Deepmind has launched AlphaTensor, the first artificial intelligence (AI) system for developing innovative, efficient, and provably correct algorithms for fundamental tasks like matrix multiplication. The research was published in Nature on October 5, 2022.
AlphaTensor is based on AlphaZero, an agent that has demonstrated superhuman performance in board games like Chess, Go, and Shogi, and this study depicts AlphaZero’s path from playing games to addressing intractable mathematical problems. The study solves a 50-year-old mathematical mystery concerning the quickest way to multiply two matrices. It is a step forward in DeepMind’s ambition to use AI to advance science and solve the most fundamental problems.
For thousands of years, mathematicians have relied on algorithms to perform fundamental operations. The ancient Egyptians devised an algorithm for multiplying two integers without the aid of a multiplication table. At the same time, the Greek mathematician Euclid established an approach for computing the greatest common divisor being used today.
Despite the present familiarity with algorithms – which are used in everything from classroom mathematics to cutting-edge scientific research – the process of inventing new algorithms is exceedingly challenging and illustrates the human mind’s extraordinary reasoning ability.
Since the Strassen method was released in 1969, computer scientists have been striving to outperform its speed of multiplying two matrices. Matrix multiplication is used to analyze smartphone photos, recognize verbal commands, generate visuals for computer games, execute weather simulations, compress data and films for internet sharing, and much more.
Companies all around the globe invest a lot of effort and money in creating computing hardware that can effectively multiply matrices. As a result, even slight increases in matrix multiplication performance can have a significant impact.
The Process And Progress Of Automating Algorithmic Discovery
First, they turned the task of developing efficient matrix multiplication algorithms into a single-player game.
The board in this game is a three-dimensional tensor (array of integers) representing how far from correct the current method is.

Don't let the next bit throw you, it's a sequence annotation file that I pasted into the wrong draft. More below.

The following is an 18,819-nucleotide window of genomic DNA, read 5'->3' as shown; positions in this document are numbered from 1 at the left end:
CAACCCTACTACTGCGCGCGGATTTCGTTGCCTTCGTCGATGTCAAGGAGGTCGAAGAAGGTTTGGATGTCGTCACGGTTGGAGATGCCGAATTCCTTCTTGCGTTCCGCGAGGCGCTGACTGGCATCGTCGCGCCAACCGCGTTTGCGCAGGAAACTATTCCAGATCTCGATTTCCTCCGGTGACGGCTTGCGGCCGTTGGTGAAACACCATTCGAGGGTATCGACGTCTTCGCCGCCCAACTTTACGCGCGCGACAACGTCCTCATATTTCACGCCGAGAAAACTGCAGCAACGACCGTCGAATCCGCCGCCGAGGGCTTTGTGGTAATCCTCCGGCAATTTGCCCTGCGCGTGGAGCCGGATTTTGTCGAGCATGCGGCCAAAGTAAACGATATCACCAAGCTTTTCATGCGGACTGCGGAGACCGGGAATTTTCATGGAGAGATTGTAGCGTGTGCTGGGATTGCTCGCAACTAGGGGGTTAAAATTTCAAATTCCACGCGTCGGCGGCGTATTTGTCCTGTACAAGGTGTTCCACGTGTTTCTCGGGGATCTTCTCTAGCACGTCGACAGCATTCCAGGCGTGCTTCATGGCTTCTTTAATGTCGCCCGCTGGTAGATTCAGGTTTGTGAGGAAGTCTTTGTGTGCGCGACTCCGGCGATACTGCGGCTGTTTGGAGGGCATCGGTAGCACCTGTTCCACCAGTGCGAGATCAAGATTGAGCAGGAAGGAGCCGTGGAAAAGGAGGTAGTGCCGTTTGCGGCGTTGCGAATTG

The player attempts to change the tensor and zero out its entries by using a set of allowable movements that correspond with algorithm instructions.
When the player succeeds, the outcome is a valid matrix multiplication method for any pair of matrices. Its efficiency is measured by the number of steps required to zero out the tensor.
Compared to the game of Go, which has long been a challenge for AI, the number of possible moves at each stage of this game is 30 orders of magnitude more (above 1033 for one of the settings we consider).
Exploring The Impact On Future Research And Applications
From a mathematical approach, their findings can help guide future research in complexity theory, which tries to find the quickest techniques for addressing computer problems.
AlphaTensor contributes to understanding the richness of matrix multiplication algorithms by investigating the space of potential algorithms more effectively than earlier attempts.
Understanding this space may lead to new insights into determining the asymptotic complexity of matrix multiplication, one of computer science’s most fundamental unresolved issues.
The research also demonstrates that AlphaZero is a strong algorithm that can be extended well beyond typical games to assist in the solution of open issues in mathematics.
Building on these findings, the researchers intend to inspire a larger body of work – using AI to help society address some of the most pressing difficulties in mathematics and the sciences.